The objective of the work was to evaluate selected properties of spent substrates used for growing button mushrooms (SMSs) and the content and quality of the organic matter in this material in the context of rational use for fertilisation purposes and potential impact on the soil environment. The materials were sampled at production facilities located in the east of Mazovia. The density and amount of spent substrate on shelves where mushrooms were cultivated were determined. The following were analysed in the laboratory: reaction, carbonate content, TC (total carbon) and TOC (total organic carbon) contents, total nitrogen, organic matter fraction composition, and humic acids properties. It was confirmed that this material had a marked potential to enrich soils in organic matter, nitrogen, and carbonates. The analysis revealed that the most important qualitative properties of the organic matter were related to the relatively high share of labile organic compounds (the fraction separated with 0.05 M H2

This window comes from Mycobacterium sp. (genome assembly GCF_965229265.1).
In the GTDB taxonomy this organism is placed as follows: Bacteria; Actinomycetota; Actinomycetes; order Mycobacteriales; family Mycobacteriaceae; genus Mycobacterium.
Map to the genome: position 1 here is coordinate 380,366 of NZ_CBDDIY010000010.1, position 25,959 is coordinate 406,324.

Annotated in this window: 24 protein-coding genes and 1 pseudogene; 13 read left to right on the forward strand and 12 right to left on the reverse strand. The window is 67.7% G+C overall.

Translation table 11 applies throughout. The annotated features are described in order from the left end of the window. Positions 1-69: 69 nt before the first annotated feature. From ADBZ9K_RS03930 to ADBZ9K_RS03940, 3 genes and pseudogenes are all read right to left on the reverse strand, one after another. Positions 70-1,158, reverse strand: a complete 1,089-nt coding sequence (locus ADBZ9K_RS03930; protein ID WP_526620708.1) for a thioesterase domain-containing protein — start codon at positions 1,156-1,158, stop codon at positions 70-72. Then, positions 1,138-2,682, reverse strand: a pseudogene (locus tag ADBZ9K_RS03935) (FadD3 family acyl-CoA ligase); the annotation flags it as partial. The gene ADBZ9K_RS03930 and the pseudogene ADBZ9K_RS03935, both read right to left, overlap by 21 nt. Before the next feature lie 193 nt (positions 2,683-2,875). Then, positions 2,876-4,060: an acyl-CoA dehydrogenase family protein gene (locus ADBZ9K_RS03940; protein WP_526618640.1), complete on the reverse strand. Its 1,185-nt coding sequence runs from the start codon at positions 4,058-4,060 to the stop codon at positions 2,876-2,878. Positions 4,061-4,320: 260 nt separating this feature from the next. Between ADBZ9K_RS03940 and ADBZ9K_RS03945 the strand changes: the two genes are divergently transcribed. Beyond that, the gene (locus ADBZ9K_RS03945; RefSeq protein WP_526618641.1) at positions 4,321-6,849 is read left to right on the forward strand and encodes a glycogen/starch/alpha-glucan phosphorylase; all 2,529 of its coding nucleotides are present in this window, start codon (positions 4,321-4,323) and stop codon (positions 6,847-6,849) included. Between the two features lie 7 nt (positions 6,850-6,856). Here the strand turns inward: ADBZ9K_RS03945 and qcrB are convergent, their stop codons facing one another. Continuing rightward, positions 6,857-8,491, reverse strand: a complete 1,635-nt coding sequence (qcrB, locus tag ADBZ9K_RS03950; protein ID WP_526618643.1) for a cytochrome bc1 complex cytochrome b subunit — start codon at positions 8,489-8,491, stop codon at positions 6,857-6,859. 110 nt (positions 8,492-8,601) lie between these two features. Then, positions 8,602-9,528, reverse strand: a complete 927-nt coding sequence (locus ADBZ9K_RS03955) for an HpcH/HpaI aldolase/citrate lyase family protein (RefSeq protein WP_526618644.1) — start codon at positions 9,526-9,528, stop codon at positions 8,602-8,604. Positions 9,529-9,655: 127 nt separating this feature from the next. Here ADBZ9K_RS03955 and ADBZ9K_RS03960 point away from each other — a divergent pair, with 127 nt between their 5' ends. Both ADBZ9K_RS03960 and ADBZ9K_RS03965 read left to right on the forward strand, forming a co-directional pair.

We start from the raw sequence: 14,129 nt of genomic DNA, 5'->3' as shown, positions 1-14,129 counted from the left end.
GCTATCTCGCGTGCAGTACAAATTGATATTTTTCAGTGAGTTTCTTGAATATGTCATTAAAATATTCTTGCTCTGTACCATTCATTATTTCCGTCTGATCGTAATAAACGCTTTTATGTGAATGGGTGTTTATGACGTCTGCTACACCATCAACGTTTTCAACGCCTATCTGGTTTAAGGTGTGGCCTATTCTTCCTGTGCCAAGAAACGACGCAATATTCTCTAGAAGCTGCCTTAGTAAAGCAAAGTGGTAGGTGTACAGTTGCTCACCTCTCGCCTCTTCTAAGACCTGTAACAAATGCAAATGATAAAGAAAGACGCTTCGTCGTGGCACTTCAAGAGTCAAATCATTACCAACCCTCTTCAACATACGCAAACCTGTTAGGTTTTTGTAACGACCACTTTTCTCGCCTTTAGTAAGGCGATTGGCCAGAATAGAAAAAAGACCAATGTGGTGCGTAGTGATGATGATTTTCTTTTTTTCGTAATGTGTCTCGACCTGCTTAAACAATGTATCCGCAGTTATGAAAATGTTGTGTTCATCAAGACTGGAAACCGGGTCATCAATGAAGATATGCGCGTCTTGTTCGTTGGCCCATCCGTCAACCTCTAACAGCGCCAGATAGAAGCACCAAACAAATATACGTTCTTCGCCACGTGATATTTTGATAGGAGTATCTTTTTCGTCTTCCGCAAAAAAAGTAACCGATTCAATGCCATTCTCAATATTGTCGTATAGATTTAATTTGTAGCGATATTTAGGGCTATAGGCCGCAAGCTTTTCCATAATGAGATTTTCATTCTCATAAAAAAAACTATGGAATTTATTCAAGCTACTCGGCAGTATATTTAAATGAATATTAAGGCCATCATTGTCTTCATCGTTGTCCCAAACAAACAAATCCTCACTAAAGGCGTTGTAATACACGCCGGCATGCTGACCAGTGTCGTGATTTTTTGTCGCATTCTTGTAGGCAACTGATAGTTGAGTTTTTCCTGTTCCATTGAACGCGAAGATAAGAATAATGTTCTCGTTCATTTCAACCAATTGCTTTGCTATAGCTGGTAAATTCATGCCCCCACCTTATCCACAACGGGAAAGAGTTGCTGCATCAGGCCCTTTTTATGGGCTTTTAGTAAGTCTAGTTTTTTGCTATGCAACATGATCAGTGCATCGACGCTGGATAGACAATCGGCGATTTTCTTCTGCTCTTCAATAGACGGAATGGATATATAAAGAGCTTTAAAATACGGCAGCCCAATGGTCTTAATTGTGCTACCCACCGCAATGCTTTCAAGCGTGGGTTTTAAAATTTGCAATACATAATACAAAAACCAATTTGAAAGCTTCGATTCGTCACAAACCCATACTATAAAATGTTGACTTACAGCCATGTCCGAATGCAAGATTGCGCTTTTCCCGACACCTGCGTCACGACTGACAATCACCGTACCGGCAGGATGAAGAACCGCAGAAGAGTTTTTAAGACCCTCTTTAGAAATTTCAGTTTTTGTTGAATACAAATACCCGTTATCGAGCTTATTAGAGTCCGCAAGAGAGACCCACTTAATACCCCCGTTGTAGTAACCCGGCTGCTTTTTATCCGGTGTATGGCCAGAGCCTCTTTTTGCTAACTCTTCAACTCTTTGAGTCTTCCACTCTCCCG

and the fraction of fulvic acids). The humic acids had similar properties regardless of their origins. The humic acids (HAs) molecules displayed a substantial share of aliphatic structures which are typical of these materials at their initial decomposition stage. It can be assumed that, due to such properties, spent mushroom substrates are materials which can be directly introduced into the soil to improve their quality and prevent degradation.
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